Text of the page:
The Nature of War

War is violence between states, armed factions within a state, non-declared wars by guerilla groups or other such organizations outside the control of the state, and armed conflict with civilians. It is a terrible and destructive event for the soldiers engaged in it, for the people of the country involved, and for humanity as a whole. The human cost of war – both the direct deaths caused by fighting and the indirect deaths resulting from the disruption of food production, water supply, sanitation, healthcare and the spread of diseases such as cholera – is immense and is likely to be the greatest in human history.

Contemporary theories of war divide into two broad schools: those that attribute its origin to man’s innate psychological and biological drives (e.g. ethologists drawing on analogies with animal behaviour), and those that attribute it to particular social relations and institutions. The latter school includes optimists and pessimists concerning its preventability.

A significant aspect of the nature of war is that, in addition to requiring military force to engage in it, there are strong social incentives not to fight. Nations are aware of the enormous costs of fighting and do everything they can to avoid open war. This fact makes the results of a war all the more tragic.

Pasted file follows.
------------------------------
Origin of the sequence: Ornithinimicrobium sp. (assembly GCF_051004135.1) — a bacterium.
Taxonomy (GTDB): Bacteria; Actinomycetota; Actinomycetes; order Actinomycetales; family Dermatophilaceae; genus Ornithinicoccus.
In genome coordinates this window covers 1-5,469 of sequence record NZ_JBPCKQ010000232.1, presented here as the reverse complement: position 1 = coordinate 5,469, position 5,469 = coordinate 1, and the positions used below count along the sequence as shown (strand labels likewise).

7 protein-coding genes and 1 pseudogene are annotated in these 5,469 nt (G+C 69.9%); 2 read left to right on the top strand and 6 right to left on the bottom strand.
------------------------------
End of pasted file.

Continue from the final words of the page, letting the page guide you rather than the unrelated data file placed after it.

Although war has evolved enormously over the centuries, there are a number of fundamental continuities. The main ones are: the need to contend, bellicosity, chance and friction, a cognitive element that is based on the ability to assess relative power, and the capacity to use a range of resources to create a strategic advantage.

It is also important to remember that war is not simply a military conflict; it is a political, economic and cultural struggle. The latter inevitably involves a struggle to define and enforce social norms, particularly those relating to sexual and reproductive rights. This explains why there are always controversies over the right to abortion, contraception and homosexual marriage – even when they are not directly related to the cause of a war.

There is also a constant reminder that a war, regardless of its justification or its prosecution, inevitably diverts resources away from the more pressing needs of a population. This is especially true when it is fought between countries that have the means to produce nuclear weapons. It is, in effect, a theft from those who are hungry, malnourished and sick. In this sense it is perhaps a crime against humanity as a whole. This is a powerful insight because it means that, whatever the causes of a war, every gun that is fired and bomb that is dropped is a theft from those who are dying from hunger, disease and starvation. That is why there are so many calls for a ban on war.